Computers: System that holds the right cards

Danny Penman
Thursday 14 April 1994 23:02

UNLIKE the new PowerMac from Apple, Acorn's Risc PC can be made PC-compatible by simply plugging in a handy-sized new processor board, rather than trying to fool the computer into thinking it is an IBM clone by using emulation software. For a couple of years a leading Acorn systems supplier, Aleph One, has been developing a hardware solution to running PC programs: a card with an Intel PC chip and related circuitry which plugs in and can use Acorn's disks, screen and other peripherals and can operate as a window in Acorn's own Risc Os operating system. This has led to the latest, neat little hand-sized card which plugs in as easy as an ordinary three-pin power plug - a doddle compared with trying to tyre-lever in a PC add-on card.

The modular design of the new computer allows a PC 486 processor to be added using a card which costs pounds 99 if bought with one of the computers or pounds 199 if purchased later. Using hardware instead of software means the computer can run PC Windows programs as fast as a stand-alone PC with the same processor chip. The cards will not be available until September, but customers who buy now will be given a voucher.

Acorn, like Apple, has had to provide a way for users of their machines to run PC applications because they dominate the computer market. However, the company is confident the new computers will seduce traditional PC users into using them as Acorns rather than IBM clones once they are able to compare the two systems.

The computer uses the company's proprietory Risc-based - reduced instruction set computing - hardware and software. Risc processor chips are faster, cheaper, and consume less power than the normal complex instruction set (Cisc) central processors. Intel's state-of-the-art Pentium chip consists of 3.1 million transistors whereas the equivalent Risc processor, the Arm 700, requires only 40,000.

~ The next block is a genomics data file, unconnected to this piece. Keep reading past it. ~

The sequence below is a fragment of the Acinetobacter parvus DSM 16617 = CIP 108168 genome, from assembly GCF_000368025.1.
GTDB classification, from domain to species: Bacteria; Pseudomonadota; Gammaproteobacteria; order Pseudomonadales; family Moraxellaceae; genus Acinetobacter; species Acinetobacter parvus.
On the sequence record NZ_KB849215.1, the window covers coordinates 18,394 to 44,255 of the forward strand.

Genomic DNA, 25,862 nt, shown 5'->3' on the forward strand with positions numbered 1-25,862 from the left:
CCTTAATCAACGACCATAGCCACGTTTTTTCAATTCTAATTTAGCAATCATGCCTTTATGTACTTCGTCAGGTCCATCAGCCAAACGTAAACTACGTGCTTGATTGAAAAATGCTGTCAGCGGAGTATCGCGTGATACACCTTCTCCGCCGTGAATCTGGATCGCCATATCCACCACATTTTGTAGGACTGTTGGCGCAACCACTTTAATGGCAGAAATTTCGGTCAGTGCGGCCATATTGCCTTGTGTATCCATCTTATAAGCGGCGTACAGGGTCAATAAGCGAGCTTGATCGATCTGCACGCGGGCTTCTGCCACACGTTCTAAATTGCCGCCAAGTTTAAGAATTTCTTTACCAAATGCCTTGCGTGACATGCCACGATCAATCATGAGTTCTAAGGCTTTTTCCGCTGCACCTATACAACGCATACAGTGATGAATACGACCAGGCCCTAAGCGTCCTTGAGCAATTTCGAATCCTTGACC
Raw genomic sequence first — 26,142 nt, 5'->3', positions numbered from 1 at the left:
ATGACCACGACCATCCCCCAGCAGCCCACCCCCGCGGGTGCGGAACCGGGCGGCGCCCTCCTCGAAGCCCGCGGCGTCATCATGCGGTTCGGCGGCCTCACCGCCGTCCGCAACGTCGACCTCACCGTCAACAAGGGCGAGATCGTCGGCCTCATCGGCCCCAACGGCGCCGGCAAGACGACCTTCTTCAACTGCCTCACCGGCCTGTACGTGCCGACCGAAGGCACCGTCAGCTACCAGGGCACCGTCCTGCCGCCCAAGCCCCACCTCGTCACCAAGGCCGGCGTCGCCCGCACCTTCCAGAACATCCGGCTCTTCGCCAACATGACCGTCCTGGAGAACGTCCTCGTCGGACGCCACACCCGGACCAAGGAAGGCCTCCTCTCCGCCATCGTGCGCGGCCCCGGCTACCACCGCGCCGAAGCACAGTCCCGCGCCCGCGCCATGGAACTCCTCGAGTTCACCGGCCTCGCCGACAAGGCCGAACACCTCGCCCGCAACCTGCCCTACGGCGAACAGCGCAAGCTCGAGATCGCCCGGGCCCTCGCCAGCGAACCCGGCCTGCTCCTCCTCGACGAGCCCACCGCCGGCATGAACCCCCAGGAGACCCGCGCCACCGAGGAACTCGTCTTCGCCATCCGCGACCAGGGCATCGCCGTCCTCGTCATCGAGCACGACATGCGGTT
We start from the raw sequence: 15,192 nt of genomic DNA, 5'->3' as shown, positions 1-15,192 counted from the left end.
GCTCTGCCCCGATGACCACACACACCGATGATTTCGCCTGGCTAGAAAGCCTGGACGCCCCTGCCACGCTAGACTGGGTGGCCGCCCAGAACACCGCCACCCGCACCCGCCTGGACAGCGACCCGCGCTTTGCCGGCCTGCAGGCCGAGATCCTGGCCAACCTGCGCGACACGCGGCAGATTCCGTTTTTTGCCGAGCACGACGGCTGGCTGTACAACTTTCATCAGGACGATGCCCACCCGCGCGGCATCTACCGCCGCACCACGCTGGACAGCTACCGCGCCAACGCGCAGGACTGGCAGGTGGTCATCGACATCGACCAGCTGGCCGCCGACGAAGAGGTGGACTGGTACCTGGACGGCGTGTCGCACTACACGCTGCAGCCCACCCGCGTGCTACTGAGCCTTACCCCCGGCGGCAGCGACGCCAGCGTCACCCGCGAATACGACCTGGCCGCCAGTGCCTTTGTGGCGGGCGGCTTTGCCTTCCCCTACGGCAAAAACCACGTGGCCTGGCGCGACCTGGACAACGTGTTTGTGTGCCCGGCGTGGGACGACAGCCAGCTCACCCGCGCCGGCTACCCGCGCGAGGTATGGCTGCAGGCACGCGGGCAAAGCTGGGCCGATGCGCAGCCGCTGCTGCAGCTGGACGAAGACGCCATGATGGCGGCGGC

Risc is the buzz-word of the moment - with the likes of Apple, IBM, and Motorola collaborating to develop the new technology behind the PowerPC and PowerMac platforms. But Apple is also a partner of Advanced Risc Machines (Arm) together with Acorn.

Initially, the Risc PC computers will be available in three configurations. The entry-level machine, at pounds 1,468 (including VAT) comes with 2 megabytes of main memory and a 210-megabyte hard disc; the mid-range machine at pounds 1,644 has 4 megabytes of ram; and the top configuration, at pounds 1,996, comes with 8 megabytes of ram and a 420- megabyte hard disc.

All three configurations are based around the Arm 610 processor running at 30 megahertz which the company claims is faster than a 486DX2 based IBM clone running at 66 megahertz. Future proofing ensures the machines can be upgraded for about pounds 100 with the ARM 700 and 800 chips when they become available later this year.

Because the new computers are developed from the company's Archimedes platform and use the same operating system, more than 3,000 Acorn software packages are already available - besides the whole wealth of PC Windows programming.